Gastro experts offer best practice advice on iron to treat anemia

The American Gastroenterological Association issued a clinical practice update on management of iron-deficiency anemia, including when to use oral versus IV iron and how to handle anemia related to GI conditions.

The American Gastroenterological Association recently issued a clinical practice update on the management of iron-deficiency anemia.

The update offers best practice advice statements, drawn from a review of the published literature and from expert opinion, on options for oral and IV iron repletion and best practices for management of iron deficiency in common GI conditions. No systematic review was performed, so the statements do not carry formal ratings for strength or quality of evidence. The recommendations, published by Clinical Gastroenterology and Hepatology on June 11, include the following.

  • No single formulation of oral iron has any advantages over any other. Ferrous sulfate is preferred as the least expensive iron formulation.
  • Give oral iron once a day at most. Every-other-day dosing may be better tolerated by some patients, with similar rates of iron absorption as daily dosing.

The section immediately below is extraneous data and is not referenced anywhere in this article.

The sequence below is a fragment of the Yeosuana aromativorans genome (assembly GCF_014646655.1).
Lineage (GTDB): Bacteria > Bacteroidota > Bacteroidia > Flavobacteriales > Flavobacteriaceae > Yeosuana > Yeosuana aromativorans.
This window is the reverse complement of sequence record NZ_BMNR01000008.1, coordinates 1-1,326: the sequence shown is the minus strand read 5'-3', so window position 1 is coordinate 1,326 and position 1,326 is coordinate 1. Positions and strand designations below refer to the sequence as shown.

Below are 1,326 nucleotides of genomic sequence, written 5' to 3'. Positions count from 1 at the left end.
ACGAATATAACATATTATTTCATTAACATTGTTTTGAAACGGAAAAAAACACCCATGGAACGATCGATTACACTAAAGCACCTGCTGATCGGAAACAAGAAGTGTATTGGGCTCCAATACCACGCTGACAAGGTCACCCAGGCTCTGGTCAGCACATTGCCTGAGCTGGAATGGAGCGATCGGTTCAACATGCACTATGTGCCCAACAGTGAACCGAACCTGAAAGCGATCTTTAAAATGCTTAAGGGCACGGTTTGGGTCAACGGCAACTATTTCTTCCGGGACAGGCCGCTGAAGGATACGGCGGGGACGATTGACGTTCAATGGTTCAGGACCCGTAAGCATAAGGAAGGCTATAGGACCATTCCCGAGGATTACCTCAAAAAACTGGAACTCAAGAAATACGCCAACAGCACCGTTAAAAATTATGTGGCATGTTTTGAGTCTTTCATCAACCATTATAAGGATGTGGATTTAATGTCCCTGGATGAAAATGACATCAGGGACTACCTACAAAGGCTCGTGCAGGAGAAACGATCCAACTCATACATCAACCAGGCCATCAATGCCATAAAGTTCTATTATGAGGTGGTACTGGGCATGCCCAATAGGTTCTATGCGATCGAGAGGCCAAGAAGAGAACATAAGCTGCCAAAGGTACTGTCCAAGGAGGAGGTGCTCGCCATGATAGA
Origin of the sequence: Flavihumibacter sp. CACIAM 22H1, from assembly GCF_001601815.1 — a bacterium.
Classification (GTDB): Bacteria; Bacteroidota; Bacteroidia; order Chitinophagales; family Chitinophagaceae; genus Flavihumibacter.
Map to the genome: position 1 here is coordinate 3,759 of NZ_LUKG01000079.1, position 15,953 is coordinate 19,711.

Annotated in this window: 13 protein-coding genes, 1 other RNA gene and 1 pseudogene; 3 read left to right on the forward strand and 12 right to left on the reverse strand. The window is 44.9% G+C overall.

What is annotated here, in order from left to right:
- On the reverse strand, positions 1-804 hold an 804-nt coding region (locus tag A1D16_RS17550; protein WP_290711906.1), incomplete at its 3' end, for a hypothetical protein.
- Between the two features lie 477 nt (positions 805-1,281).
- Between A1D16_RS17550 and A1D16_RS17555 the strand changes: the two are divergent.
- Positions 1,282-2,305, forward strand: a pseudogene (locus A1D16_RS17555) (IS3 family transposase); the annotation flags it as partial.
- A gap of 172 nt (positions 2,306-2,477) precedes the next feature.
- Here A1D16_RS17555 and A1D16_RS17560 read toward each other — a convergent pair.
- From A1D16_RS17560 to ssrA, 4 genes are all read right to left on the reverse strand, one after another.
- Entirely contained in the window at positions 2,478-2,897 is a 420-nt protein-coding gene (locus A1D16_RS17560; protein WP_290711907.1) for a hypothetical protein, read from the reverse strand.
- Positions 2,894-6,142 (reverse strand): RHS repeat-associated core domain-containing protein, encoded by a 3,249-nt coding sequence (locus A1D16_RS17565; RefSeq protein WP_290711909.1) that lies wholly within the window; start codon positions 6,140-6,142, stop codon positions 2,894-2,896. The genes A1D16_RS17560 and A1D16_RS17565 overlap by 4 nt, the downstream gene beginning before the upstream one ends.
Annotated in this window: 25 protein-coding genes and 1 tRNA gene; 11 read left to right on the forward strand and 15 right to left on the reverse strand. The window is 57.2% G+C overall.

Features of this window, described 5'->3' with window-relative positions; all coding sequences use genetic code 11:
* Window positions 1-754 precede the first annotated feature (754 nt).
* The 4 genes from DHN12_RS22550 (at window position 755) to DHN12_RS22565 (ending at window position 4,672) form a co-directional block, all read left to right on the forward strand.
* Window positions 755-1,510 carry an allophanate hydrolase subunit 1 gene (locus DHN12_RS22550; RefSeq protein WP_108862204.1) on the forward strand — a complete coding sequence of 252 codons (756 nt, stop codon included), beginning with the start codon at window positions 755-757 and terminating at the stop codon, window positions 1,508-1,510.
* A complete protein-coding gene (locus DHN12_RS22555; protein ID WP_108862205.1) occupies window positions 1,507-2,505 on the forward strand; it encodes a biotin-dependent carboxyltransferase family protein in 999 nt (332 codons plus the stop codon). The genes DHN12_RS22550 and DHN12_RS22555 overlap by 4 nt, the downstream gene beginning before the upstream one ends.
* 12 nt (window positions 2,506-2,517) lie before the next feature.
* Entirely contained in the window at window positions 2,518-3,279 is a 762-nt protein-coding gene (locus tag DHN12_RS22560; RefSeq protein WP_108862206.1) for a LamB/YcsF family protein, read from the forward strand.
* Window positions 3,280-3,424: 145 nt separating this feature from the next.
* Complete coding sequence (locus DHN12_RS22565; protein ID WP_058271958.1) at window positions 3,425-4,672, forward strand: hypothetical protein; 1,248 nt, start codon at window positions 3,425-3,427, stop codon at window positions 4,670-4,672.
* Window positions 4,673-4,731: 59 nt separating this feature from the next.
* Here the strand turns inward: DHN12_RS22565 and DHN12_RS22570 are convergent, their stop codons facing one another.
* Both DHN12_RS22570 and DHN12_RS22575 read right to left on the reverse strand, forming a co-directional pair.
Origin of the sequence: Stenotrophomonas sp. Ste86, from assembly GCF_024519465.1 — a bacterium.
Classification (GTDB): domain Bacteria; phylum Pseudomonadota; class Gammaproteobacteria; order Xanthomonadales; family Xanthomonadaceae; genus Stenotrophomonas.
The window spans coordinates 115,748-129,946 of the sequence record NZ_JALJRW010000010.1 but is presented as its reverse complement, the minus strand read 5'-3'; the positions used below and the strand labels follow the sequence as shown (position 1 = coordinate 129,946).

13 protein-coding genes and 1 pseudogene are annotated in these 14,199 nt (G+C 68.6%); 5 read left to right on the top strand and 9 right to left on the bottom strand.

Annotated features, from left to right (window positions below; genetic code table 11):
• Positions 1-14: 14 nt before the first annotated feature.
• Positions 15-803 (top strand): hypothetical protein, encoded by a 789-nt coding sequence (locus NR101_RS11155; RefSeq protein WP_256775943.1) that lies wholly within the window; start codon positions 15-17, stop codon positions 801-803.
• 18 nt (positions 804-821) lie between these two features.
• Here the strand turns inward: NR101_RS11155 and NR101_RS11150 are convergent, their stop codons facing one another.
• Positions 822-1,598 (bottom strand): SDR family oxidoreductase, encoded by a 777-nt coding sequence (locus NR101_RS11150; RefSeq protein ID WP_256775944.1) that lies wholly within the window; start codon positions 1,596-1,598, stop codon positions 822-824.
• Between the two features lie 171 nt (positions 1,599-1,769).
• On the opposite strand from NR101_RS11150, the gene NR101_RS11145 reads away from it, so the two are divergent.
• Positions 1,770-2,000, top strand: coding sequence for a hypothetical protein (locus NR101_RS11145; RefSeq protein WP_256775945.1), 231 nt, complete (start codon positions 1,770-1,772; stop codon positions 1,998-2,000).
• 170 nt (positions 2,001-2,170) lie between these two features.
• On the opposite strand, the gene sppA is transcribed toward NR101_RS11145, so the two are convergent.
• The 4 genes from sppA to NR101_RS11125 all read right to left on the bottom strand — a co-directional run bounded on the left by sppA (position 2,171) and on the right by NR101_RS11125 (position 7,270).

• Add vitamin C to oral iron supplementation to improve absorption.
  • IV iron should be used if the patient does not tolerate oral iron, ferritin levels do not improve with a trial of oral iron, or the patient has a condition making oral iron not likely to be absorbed.
  • IV iron formulations that can replace iron deficits with one or two infusions are preferred over those that require more than two infusions.
  • All IV iron formulations have similar risks; true anaphylaxis is very rare. The vast majority of reactions to IV iron are complement activation–related pseudo-allergy (infusion reactions) and should be treated as such.
  • IV iron therapy should be used in patients who have undergone bariatric procedures (particularly those that are likely to disrupt normal duodenal iron absorption) and have iron-deficiency anemia with no identifiable source of chronic GI blood loss.

Other specific advice in the update addresses how to treat iron-deficiency anemia in patients with inflammatory bowel disease, portal hypertensive gastropathy, gastric antral vascular ectasia, celiac disease, or small-bowel angioectasias.

"Management of [iron-deficiency anemia] includes both repletion of iron stores, and, if possible, management of the underlying etiology," the update said. "Further studies are needed to determine optimal formulations and routes for iron repletion as well as to identify patients who would benefit from earlier IV iron administration."